Challenge: Appropriate research models

Western scientific research studies of traditional medicines are often unsuccessful due to two major factors.

  • Lack of therapeutic materials that are reproducible and that accurately represent what is used in traditional practice.
  • Inappropriate clinical design and research end-points for traditional medicine.

The western clinical model is overwhelmingly based on a reductionism medical theory that is unsuitable for the patient individualized and whole systems mind/body approach of Traditional Tibetan Medicine. Traditional medical theory utilizes a Systems Theory1 approach, where the complex interactions of the various mechanisms in a healthy person and their interaction with the environment should result in a balanced state of homeostasis.2 Disease and degeneration are an imbalance of this self-regulating system and restoration of the normal balance of functions is the focus of treatment. Research and experimentation is done through clinical observation, theoretical hypothesis and an ongoing systematic documentation and adjustment of treatment as one responds to therapy.

Western medicine has taken a reductionism3 approach where the specific mechanisms of the body are studied in detail to understand their mechanisms of action and altered state in a diseased or traumatic condition (pathology). Treatments are usually focused on intervention in the physiological process to combat the causal agent. Research is done primarily by the scientific method where as many variables as possible are eliminated and a specific variable in the treatment is tested. These are gross over-simplifications of two very dynamic, complex and continuously evolving medical systems. However, it does capture the fundamental differing approaches that have led to differing strengths and weaknesses and why appropriate clinical design is key to evaluate efficacy.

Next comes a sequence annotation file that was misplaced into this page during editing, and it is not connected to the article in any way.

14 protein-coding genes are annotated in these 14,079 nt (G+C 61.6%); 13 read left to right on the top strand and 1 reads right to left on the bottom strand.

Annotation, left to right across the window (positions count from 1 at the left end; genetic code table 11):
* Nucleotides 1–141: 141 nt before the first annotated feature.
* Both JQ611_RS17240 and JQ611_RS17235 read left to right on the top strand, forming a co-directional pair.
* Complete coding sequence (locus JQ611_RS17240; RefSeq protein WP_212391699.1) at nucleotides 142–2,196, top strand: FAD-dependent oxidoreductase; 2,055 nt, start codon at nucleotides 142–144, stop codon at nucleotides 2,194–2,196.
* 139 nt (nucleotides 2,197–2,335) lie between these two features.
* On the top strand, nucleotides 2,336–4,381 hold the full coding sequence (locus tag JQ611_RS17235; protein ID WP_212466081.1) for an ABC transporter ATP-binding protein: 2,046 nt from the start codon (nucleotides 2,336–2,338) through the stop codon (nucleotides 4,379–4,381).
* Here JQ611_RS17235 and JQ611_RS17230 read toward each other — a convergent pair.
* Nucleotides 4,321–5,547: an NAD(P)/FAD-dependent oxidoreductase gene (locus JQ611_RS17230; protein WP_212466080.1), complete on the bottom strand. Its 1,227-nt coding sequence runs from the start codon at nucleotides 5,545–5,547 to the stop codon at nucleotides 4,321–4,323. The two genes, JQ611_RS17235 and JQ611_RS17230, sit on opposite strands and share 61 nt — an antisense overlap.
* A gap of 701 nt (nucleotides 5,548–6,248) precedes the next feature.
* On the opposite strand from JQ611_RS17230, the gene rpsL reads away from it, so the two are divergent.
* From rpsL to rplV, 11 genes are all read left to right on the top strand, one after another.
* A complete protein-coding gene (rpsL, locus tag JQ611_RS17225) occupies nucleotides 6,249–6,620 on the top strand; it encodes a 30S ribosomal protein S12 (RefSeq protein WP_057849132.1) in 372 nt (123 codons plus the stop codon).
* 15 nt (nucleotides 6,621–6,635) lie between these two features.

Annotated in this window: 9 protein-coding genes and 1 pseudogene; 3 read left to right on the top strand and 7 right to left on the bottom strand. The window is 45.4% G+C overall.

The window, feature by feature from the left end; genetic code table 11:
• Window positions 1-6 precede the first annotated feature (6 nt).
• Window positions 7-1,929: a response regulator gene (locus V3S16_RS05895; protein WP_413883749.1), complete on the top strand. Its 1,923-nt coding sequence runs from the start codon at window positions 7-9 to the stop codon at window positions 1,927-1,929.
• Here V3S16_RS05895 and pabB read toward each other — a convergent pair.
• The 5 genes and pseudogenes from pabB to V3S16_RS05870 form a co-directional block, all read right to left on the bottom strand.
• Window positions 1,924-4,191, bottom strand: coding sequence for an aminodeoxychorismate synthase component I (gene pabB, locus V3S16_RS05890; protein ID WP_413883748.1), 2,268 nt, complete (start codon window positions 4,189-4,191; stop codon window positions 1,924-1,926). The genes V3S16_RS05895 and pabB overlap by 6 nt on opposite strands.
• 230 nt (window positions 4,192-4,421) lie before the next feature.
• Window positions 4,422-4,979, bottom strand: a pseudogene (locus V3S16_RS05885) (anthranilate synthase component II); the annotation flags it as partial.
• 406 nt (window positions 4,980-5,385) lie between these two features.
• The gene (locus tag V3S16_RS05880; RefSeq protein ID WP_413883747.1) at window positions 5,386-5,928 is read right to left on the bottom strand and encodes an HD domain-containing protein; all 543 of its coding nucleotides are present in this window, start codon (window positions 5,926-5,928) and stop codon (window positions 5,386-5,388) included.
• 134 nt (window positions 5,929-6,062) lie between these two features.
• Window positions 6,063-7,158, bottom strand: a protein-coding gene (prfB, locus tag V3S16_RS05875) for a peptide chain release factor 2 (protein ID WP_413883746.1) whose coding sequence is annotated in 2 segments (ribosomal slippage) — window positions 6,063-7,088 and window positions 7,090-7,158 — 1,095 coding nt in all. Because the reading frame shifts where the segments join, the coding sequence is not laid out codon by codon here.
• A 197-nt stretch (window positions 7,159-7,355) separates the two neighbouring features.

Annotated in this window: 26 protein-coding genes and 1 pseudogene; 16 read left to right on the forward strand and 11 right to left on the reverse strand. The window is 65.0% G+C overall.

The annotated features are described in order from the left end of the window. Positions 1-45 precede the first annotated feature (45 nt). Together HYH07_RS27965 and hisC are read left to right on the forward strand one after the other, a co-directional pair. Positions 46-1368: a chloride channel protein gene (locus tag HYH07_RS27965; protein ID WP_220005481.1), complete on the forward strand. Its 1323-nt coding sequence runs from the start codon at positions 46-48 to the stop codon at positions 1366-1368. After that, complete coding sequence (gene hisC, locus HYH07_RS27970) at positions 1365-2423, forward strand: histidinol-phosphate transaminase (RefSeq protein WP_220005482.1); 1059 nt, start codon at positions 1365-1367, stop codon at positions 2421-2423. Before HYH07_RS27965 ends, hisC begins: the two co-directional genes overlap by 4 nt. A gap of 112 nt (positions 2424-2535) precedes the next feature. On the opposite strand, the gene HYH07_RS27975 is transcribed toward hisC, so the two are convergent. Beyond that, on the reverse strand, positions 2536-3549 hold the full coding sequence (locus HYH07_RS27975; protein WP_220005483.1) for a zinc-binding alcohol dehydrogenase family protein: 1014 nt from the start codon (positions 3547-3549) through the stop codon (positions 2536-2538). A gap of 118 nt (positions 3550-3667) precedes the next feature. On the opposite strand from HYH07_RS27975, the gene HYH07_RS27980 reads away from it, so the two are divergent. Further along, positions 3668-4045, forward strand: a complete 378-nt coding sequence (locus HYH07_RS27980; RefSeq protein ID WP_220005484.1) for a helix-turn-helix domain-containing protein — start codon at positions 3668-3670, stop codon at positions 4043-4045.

Traditional medicine has excelled in long-term health maintenance and degenerative conditions, utilizing subtle safe therapies and a holistic approach. It is generally less advanced than Western medicine in critical trauma, acute conditions and life-saving interventions. Western medicine has excelled in powerful therapeutics and procedures, critical trauma, acute conditions and life-saving interventions. It is generally less advanced than traditional medicine in long-term health maintenance and care of degenerative diseases, and the high strength therapies of Western medicine often have undesirable side effects. The western acute care model has failed those with chronic conditions and as a result Functional Medicine has emerged to address the needs of chronic conditions.4 Functional Medicine is western systems biology medicine based in research and outcomes with a focus on being predictive, preventive, personalized and participatory. In our experience the integration of Tibetan and Functional Medicines provides the optimal outcome. Why the Integration of Tibetan and Functional Medicines?

  • Both are systems biology views of the body that do not focus on the labels of disease but rather how to restore balance.
  • Both emphasize the mind-body connection and mental-emotional-spiritual well-being.
  • Tibetan medical personalization is based on the 3 nyes pa and 5 elements.
  • Functional medicine personalization is based on biochemical individuality and functional labs and is a good counterpart to evaluating the effects of TTM.